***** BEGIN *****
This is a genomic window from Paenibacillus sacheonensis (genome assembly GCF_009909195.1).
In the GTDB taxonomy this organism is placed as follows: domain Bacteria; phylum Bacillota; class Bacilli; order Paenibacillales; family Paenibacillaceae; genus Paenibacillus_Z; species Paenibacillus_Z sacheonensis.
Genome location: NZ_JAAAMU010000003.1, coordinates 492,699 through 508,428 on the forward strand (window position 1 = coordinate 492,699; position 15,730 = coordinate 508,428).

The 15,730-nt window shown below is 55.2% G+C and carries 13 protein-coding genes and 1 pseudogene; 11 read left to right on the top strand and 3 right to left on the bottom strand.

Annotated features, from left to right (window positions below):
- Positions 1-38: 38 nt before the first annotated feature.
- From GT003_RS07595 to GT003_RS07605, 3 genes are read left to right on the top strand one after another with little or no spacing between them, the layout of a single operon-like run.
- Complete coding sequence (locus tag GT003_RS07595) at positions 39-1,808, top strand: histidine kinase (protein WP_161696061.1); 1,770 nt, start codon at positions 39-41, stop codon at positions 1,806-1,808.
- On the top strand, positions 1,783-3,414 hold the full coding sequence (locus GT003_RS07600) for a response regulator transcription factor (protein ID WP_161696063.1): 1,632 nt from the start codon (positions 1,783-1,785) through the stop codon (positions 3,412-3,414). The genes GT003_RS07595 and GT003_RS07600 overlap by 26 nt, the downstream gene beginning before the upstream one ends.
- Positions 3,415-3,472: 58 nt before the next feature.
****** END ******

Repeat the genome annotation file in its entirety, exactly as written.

This is a genomic window from Paenibacillus sacheonensis (genome assembly GCF_009909195.1).
In the GTDB taxonomy this organism is placed as follows: domain Bacteria; phylum Bacillota; class Bacilli; order Paenibacillales; family Paenibacillaceae; genus Paenibacillus_Z; species Paenibacillus_Z sacheonensis.
Genome location: NZ_JAAAMU010000003.1, coordinates 492,699 through 508,428 on the forward strand (window position 1 = coordinate 492,699; position 15,730 = coordinate 508,428).

The 15,730-nt window shown below is 55.2% G+C and carries 13 protein-coding genes and 1 pseudogene; 11 read left to right on the top strand and 3 right to left on the bottom strand.

Annotated features, from left to right (window positions below):
- Positions 1-38: 38 nt before the first annotated feature.
- From GT003_RS07595 to GT003_RS07605, 3 genes are read left to right on the top strand one after another with little or no spacing between them, the layout of a single operon-like run.
- Complete coding sequence (locus tag GT003_RS07595) at positions 39-1,808, top strand: histidine kinase (protein WP_161696061.1); 1,770 nt, start codon at positions 39-41, stop codon at positions 1,806-1,808.
- On the top strand, positions 1,783-3,414 hold the full coding sequence (locus GT003_RS07600) for a response regulator transcription factor (protein ID WP_161696063.1): 1,632 nt from the start codon (positions 1,783-1,785) through the stop codon (positions 3,412-3,414). The genes GT003_RS07595 and GT003_RS07600 overlap by 26 nt, the downstream gene beginning before the upstream one ends.
- Positions 3,415-3,472: 58 nt before the next feature.